Spire Pininfarina Mid-Tower ATX Case

Features and Internals

Features & Internals

First of all I did a little research and found the specifications for this case over at Spire’s website.

Dimensions 495x200x450mm (L x W x H)
Material Aluminum Alloy Bezel & Metal SECC Galvanized Steel Chassis
Material thickness Aluminum 6.0mm | SECC 1.0mm
Colour Pitch Black
Mainboard Extend ATX & Micro ATX

5.25 Bays 3 visible
3.5 Bays 2 visible ~ 4 hidden
Bracket slots 7
Cooling x 80x80x25mm fans (rear included, right included, left not included) 1x 120x120x25mm (front included) External USB 2.0 x 2 | MIC x 1 | Earphone jack x 1 | Connections IEEE 1394 x 1 Features Lightweight aluminum & Durable metal frame. Italian Stylish design. Front USB, IEEE1394 & Sound connections. full screen, radiation protected. Side panel access, screw free installation. Optimized internal space design for Highly-efficient airflow.
Packaging 522x260x517mm (L x W x H)
N.W. Weight 13.50 K.G

G.W. Weight 14.50 K.G

Upon reading the specs I was slightly disgruntled to discover that the actual chassis is formed out of steel, rather than being an all aluminium case.

The front panel connectors are very well hidden away on the Pininfarina. I must say it took me a while to find them. They are hidden under what can only be described as the cases bonnet. Lifting up the bonnet reveals 2 USB ports, a Firewire port and headphone / microphone jacks.


The butterfly style side panel is the trick that this case conjures up when it’s pitted against other cases on the market today. By pulling the handles on the side panels they both descend to reveal the cases insides, making installation and maintenance of the internal components a breeze.



The PSU bay is mounted in the usual place at the top, rear of the case. I was a initially concerned that the space Spire had allowed for the PSU would be a little small. But after offering up a few different sized supplies I see it’s perfectly adequate for most ATX applications.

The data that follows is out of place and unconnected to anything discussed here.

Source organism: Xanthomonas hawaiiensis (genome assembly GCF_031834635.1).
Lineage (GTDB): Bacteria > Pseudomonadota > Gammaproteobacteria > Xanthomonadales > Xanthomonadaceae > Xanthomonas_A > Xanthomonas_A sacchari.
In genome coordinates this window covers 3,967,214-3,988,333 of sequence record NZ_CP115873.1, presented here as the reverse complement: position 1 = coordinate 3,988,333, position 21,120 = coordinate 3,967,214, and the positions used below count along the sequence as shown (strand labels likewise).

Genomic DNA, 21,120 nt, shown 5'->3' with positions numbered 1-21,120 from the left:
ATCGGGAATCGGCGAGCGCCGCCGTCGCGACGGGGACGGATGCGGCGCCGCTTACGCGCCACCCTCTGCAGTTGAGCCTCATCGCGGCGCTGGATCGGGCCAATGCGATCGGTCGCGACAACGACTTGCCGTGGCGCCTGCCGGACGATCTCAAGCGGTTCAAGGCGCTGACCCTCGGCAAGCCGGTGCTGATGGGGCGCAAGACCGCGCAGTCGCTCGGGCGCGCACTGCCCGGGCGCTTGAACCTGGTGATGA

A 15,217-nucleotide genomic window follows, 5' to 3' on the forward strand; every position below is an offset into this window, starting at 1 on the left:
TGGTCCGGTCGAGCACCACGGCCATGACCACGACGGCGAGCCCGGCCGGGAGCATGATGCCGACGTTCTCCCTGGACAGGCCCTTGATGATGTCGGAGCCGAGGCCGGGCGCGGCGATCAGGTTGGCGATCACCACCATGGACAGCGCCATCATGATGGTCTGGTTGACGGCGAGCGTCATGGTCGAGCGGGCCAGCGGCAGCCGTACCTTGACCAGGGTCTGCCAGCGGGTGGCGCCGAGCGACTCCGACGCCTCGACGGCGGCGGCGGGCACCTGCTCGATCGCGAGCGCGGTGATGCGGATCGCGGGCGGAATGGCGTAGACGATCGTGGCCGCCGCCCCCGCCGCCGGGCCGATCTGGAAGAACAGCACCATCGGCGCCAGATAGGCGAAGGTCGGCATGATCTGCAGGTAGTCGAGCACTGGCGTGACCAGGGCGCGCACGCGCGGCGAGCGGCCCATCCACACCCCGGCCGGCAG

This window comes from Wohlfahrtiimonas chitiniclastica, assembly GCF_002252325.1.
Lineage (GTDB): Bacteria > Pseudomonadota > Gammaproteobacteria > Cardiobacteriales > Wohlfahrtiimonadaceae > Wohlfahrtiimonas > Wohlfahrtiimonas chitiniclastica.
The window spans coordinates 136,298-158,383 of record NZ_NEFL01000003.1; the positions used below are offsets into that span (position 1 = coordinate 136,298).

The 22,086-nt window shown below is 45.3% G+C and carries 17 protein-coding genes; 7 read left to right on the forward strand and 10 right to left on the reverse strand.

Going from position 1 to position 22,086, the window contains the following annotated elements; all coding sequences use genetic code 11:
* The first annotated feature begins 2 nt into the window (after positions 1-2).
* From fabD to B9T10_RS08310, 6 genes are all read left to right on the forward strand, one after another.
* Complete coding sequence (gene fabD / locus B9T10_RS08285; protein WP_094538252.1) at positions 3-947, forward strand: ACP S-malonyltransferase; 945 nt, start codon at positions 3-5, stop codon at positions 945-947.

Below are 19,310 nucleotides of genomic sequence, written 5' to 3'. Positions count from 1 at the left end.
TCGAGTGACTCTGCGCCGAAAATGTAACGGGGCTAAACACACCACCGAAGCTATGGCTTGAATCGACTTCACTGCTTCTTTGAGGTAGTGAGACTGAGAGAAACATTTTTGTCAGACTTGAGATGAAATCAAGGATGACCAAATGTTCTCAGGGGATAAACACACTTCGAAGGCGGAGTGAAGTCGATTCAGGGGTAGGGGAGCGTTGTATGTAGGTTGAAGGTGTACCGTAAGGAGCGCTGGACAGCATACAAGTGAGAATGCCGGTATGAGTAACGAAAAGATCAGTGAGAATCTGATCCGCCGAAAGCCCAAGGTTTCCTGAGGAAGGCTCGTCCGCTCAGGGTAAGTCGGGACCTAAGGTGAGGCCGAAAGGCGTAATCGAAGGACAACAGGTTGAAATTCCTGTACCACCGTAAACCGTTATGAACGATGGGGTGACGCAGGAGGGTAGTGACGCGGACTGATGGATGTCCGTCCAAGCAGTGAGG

Moving to the right we see 4x 5.25” drive bays, the top one being taken up by the front panel connectors, the other 3 available for use. Under that Spire have provided two external 3.5” drive bays, with an extra hidden one under that.



Then we have a removable hard drive caddy that can hold four more 3.5” drives. Moving even further down is a small storage box that contains a fair few screws, some rails for the HDD caddy and a system speaker that plugs directly onto the motherboards front panel header.



As you can see in the pictures, there are little plastic locking bars that keep your Optical and the higher 3.5" bay devices in place. The removable caddy uses the rails that simply slot into the screwholes on the HDD and slide into the caddy.

Spanning the cases length is something that Spire call the ‘enforce bar’. This is a removable steel plate that runs roughly the same height as the PCI slots.


It provides a mount for an 80mm fan to aid in cooling graphics cards and other PCI cards. However attached to the fan cage are some curious rails that telescope out of their housing towards the motherboard. I can only assume that they are there to re-enforce pci cards that are plugged into the motherboard, but due to the varying size and shape of these card these rails would only be of any use to a card that was exactly the same size.


After the high quality of the aluminum layer on the outside of the case I wasn't too impressed with the steel innards. The quality, while not being particularly bad, wasn't quite up to it. There were a fair few sharp edges and the steel could have been done with being that extra bit thinker to give the mounts an overall more solid feel.
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Most Recent Comments

28-03-2007, 17:45:30

I got the opportunity to look over this creation from Spire, designed by a prestigious Italian firm.

See how it faired hereQuote

28-03-2007, 17:48:21

I have to admit I really like the sleek looks of this baby. Damn it's nice

Good review Hamster Quote

28-03-2007, 18:01:26

nice review

when I first saw the image of the case I thought it looked ugly

I think it's all the curves etc.

But after I read thru the review it began to seem pretty good

I like the way the side opens with the mobo (like the old mac g4's) so you can work on the internal components easier than fiddling inside a case.

Looking at the back of the case, the left sidepanel doesn't seem to fit flush Quote

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